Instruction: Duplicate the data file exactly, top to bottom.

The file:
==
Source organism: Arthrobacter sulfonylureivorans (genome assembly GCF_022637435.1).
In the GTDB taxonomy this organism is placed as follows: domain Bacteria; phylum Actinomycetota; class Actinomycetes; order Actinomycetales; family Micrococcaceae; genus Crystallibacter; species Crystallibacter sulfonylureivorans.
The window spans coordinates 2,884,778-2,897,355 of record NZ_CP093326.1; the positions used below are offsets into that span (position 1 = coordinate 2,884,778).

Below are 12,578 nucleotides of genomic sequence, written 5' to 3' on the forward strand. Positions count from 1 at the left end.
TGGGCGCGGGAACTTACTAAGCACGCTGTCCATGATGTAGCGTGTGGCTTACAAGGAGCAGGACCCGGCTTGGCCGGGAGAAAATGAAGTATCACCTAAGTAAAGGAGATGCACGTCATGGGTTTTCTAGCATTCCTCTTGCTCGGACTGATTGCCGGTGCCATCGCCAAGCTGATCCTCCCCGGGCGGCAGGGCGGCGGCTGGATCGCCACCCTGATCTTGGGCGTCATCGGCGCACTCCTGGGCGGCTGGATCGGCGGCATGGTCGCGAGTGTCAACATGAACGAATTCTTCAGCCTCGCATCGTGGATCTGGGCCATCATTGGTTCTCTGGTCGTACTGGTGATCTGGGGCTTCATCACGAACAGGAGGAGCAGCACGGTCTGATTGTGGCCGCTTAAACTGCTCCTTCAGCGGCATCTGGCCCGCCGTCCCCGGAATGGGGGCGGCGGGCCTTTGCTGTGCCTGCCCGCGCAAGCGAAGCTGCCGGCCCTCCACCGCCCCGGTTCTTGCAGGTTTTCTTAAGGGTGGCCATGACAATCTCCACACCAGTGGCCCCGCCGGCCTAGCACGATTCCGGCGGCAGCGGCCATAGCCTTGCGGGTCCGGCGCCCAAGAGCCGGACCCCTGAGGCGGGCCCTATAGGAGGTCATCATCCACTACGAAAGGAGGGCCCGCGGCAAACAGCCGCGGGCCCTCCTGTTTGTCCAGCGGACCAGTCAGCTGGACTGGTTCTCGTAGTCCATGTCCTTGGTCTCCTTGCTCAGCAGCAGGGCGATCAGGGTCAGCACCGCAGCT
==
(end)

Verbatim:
Source organism: Arthrobacter sulfonylureivorans (genome assembly GCF_022637435.1).
In the GTDB taxonomy this organism is placed as follows: domain Bacteria; phylum Actinomycetota; class Actinomycetes; order Actinomycetales; family Micrococcaceae; genus Crystallibacter; species Crystallibacter sulfonylureivorans.
The window spans coordinates 2,884,778-2,897,355 of record NZ_CP093326.1; the positions used below are offsets into that span (position 1 = coordinate 2,884,778).

Below are 12,578 nucleotides of genomic sequence, written 5' to 3' on the forward strand. Positions count from 1 at the left end.
TGGGCGCGGGAACTTACTAAGCACGCTGTCCATGATGTAGCGTGTGGCTTACAAGGAGCAGGACCCGGCTTGGCCGGGAGAAAATGAAGTATCACCTAAGTAAAGGAGATGCACGTCATGGGTTTTCTAGCATTCCTCTTGCTCGGACTGATTGCCGGTGCCATCGCCAAGCTGATCCTCCCCGGGCGGCAGGGCGGCGGCTGGATCGCCACCCTGATCTTGGGCGTCATCGGCGCACTCCTGGGCGGCTGGATCGGCGGCATGGTCGCGAGTGTCAACATGAACGAATTCTTCAGCCTCGCATCGTGGATCTGGGCCATCATTGGTTCTCTGGTCGTACTGGTGATCTGGGGCTTCATCACGAACAGGAGGAGCAGCACGGTCTGATTGTGGCCGCTTAAACTGCTCCTTCAGCGGCATCTGGCCCGCCGTCCCCGGAATGGGGGCGGCGGGCCTTTGCTGTGCCTGCCCGCGCAAGCGAAGCTGCCGGCCCTCCACCGCCCCGGTTCTTGCAGGTTTTCTTAAGGGTGGCCATGACAATCTCCACACCAGTGGCCCCGCCGGCCTAGCACGATTCCGGCGGCAGCGGCCATAGCCTTGCGGGTCCGGCGCCCAAGAGCCGGACCCCTGAGGCGGGCCCTATAGGAGGTCATCATCCACTACGAAAGGAGGGCCCGCGGCAAACAGCCGCGGGCCCTCCTGTTTGTCCAGCGGACCAGTCAGCTGGACTGGTTCTCGTAGTCCATGTCCTTGGTCTCCTTGCTCAGCAGCAGGGCGATCAGGGTCAGCACCGCAGCT